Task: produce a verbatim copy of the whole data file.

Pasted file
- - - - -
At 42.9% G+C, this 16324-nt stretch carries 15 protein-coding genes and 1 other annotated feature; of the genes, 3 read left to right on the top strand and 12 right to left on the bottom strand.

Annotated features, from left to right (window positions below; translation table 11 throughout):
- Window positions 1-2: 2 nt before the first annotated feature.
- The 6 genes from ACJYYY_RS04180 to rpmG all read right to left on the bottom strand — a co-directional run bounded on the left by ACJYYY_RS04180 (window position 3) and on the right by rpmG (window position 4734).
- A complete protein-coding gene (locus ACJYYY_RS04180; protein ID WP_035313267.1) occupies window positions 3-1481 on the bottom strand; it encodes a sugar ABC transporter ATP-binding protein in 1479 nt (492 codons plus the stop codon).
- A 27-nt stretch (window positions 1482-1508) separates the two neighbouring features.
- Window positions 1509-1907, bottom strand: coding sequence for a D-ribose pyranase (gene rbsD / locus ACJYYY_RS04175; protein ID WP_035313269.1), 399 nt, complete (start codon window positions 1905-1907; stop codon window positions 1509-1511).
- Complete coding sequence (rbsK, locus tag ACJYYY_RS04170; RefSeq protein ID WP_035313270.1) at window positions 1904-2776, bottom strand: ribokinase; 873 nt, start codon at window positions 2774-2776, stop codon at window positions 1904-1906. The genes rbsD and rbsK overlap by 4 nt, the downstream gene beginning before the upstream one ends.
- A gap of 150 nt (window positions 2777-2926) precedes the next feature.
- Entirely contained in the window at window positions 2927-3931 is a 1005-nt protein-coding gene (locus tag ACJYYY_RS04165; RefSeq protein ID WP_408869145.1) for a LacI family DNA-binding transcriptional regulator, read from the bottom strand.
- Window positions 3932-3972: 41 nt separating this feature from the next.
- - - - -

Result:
At 42.9% G+C, this 16324-nt stretch carries 15 protein-coding genes and 1 other annotated feature; of the genes, 3 read left to right on the top strand and 12 right to left on the bottom strand.

Annotated features, from left to right (window positions below; translation table 11 throughout):
- Window positions 1-2: 2 nt before the first annotated feature.
- The 6 genes from ACJYYY_RS04180 to rpmG all read right to left on the bottom strand — a co-directional run bounded on the left by ACJYYY_RS04180 (window position 3) and on the right by rpmG (window position 4734).
- A complete protein-coding gene (locus ACJYYY_RS04180; protein ID WP_035313267.1) occupies window positions 3-1481 on the bottom strand; it encodes a sugar ABC transporter ATP-binding protein in 1479 nt (492 codons plus the stop codon).
- A 27-nt stretch (window positions 1482-1508) separates the two neighbouring features.
- Window positions 1509-1907, bottom strand: coding sequence for a D-ribose pyranase (gene rbsD / locus ACJYYY_RS04175; protein ID WP_035313269.1), 399 nt, complete (start codon window positions 1905-1907; stop codon window positions 1509-1511).
- Complete coding sequence (rbsK, locus tag ACJYYY_RS04170; RefSeq protein ID WP_035313270.1) at window positions 1904-2776, bottom strand: ribokinase; 873 nt, start codon at window positions 2774-2776, stop codon at window positions 1904-1906. The genes rbsD and rbsK overlap by 4 nt, the downstream gene beginning before the upstream one ends.
- A gap of 150 nt (window positions 2777-2926) precedes the next feature.
- Entirely contained in the window at window positions 2927-3931 is a 1005-nt protein-coding gene (locus tag ACJYYY_RS04165; RefSeq protein ID WP_408869145.1) for a LacI family DNA-binding transcriptional regulator, read from the bottom strand.
- Window positions 3932-3972: 41 nt separating this feature from the next.